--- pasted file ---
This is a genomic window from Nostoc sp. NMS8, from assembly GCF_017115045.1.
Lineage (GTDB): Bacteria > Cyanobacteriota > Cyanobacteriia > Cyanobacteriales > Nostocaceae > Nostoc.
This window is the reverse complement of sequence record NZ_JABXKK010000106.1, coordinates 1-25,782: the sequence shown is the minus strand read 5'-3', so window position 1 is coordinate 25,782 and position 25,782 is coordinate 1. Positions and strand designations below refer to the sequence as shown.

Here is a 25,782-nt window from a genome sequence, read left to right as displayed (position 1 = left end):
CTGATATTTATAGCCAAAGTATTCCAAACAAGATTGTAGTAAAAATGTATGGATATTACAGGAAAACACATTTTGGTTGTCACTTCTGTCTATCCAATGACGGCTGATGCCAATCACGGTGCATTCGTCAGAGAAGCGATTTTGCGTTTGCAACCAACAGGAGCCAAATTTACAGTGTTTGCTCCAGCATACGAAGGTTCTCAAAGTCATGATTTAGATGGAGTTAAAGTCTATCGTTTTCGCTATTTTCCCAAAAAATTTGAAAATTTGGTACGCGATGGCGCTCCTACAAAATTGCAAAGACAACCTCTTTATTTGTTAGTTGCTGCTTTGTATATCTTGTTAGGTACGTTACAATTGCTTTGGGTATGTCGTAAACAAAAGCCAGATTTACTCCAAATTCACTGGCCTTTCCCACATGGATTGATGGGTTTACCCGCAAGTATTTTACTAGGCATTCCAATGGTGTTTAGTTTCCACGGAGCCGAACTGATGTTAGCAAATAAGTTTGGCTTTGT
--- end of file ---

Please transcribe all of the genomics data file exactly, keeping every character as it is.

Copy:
This is a genomic window from Nostoc sp. NMS8, from assembly GCF_017115045.1.
Lineage (GTDB): Bacteria > Cyanobacteriota > Cyanobacteriia > Cyanobacteriales > Nostocaceae > Nostoc.
This window is the reverse complement of sequence record NZ_JABXKK010000106.1, coordinates 1-25,782: the sequence shown is the minus strand read 5'-3', so window position 1 is coordinate 25,782 and position 25,782 is coordinate 1. Positions and strand designations below refer to the sequence as shown.

Here is a 25,782-nt window from a genome sequence, read left to right as displayed (position 1 = left end):
CTGATATTTATAGCCAAAGTATTCCAAACAAGATTGTAGTAAAAATGTATGGATATTACAGGAAAACACATTTTGGTTGTCACTTCTGTCTATCCAATGACGGCTGATGCCAATCACGGTGCATTCGTCAGAGAAGCGATTTTGCGTTTGCAACCAACAGGAGCCAAATTTACAGTGTTTGCTCCAGCATACGAAGGTTCTCAAAGTCATGATTTAGATGGAGTTAAAGTCTATCGTTTTCGCTATTTTCCCAAAAAATTTGAAAATTTGGTACGCGATGGCGCTCCTACAAAATTGCAAAGACAACCTCTTTATTTGTTAGTTGCTGCTTTGTATATCTTGTTAGGTACGTTACAATTGCTTTGGGTATGTCGTAAACAAAAGCCAGATTTACTCCAAATTCACTGGCCTTTCCCACATGGATTGATGGGTTTACCCGCAAGTATTTTACTAGGCATTCCAATGGTGTTTAGTTTCCACGGAGCCGAACTGATGTTAGCAAATAAGTTTGGCTTTGT